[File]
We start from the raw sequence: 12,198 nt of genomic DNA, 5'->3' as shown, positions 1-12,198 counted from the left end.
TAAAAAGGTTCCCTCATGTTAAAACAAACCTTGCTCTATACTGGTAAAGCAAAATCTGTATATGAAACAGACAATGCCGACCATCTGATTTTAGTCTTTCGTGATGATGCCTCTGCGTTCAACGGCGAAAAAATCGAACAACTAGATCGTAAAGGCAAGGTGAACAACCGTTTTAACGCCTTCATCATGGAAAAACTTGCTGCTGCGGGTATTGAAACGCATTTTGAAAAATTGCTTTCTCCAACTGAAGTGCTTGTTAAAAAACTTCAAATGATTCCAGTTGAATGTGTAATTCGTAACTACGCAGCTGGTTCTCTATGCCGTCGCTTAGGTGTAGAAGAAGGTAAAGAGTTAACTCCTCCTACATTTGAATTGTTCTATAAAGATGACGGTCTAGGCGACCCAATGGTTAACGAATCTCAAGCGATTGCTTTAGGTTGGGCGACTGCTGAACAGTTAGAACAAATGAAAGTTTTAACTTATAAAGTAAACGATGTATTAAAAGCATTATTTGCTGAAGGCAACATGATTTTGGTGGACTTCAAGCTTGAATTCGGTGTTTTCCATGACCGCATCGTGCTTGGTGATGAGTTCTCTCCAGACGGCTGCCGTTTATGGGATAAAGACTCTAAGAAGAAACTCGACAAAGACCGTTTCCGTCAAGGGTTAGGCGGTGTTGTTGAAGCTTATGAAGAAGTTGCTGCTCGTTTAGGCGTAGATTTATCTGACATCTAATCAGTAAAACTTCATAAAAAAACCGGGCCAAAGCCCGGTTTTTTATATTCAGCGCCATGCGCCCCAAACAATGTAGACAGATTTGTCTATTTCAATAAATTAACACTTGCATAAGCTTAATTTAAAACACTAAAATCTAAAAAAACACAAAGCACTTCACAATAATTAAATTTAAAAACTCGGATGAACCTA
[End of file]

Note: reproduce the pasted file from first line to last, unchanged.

We start from the raw sequence: 12,198 nt of genomic DNA, 5'->3' as shown, positions 1-12,198 counted from the left end.
TAAAAAGGTTCCCTCATGTTAAAACAAACCTTGCTCTATACTGGTAAAGCAAAATCTGTATATGAAACAGACAATGCCGACCATCTGATTTTAGTCTTTCGTGATGATGCCTCTGCGTTCAACGGCGAAAAAATCGAACAACTAGATCGTAAAGGCAAGGTGAACAACCGTTTTAACGCCTTCATCATGGAAAAACTTGCTGCTGCGGGTATTGAAACGCATTTTGAAAAATTGCTTTCTCCAACTGAAGTGCTTGTTAAAAAACTTCAAATGATTCCAGTTGAATGTGTAATTCGTAACTACGCAGCTGGTTCTCTATGCCGTCGCTTAGGTGTAGAAGAAGGTAAAGAGTTAACTCCTCCTACATTTGAATTGTTCTATAAAGATGACGGTCTAGGCGACCCAATGGTTAACGAATCTCAAGCGATTGCTTTAGGTTGGGCGACTGCTGAACAGTTAGAACAAATGAAAGTTTTAACTTATAAAGTAAACGATGTATTAAAAGCATTATTTGCTGAAGGCAACATGATTTTGGTGGACTTCAAGCTTGAATTCGGTGTTTTCCATGACCGCATCGTGCTTGGTGATGAGTTCTCTCCAGACGGCTGCCGTTTATGGGATAAAGACTCTAAGAAGAAACTCGACAAAGACCGTTTCCGTCAAGGGTTAGGCGGTGTTGTTGAAGCTTATGAAGAAGTTGCTGCTCGTTTAGGCGTAGATTTATCTGACATCTAATCAGTAAAACTTCATAAAAAAACCGGGCCAAAGCCCGGTTTTTTATATTCAGCGCCATGCGCCCCAAACAATGTAGACAGATTTGTCTATTTCAATAAATTAACACTTGCATAAGCTTAATTTAAAACACTAAAATCTAAAAAAACACAAAGCACTTCACAATAATTAAATTTAAAAACTCGGATGAACCTA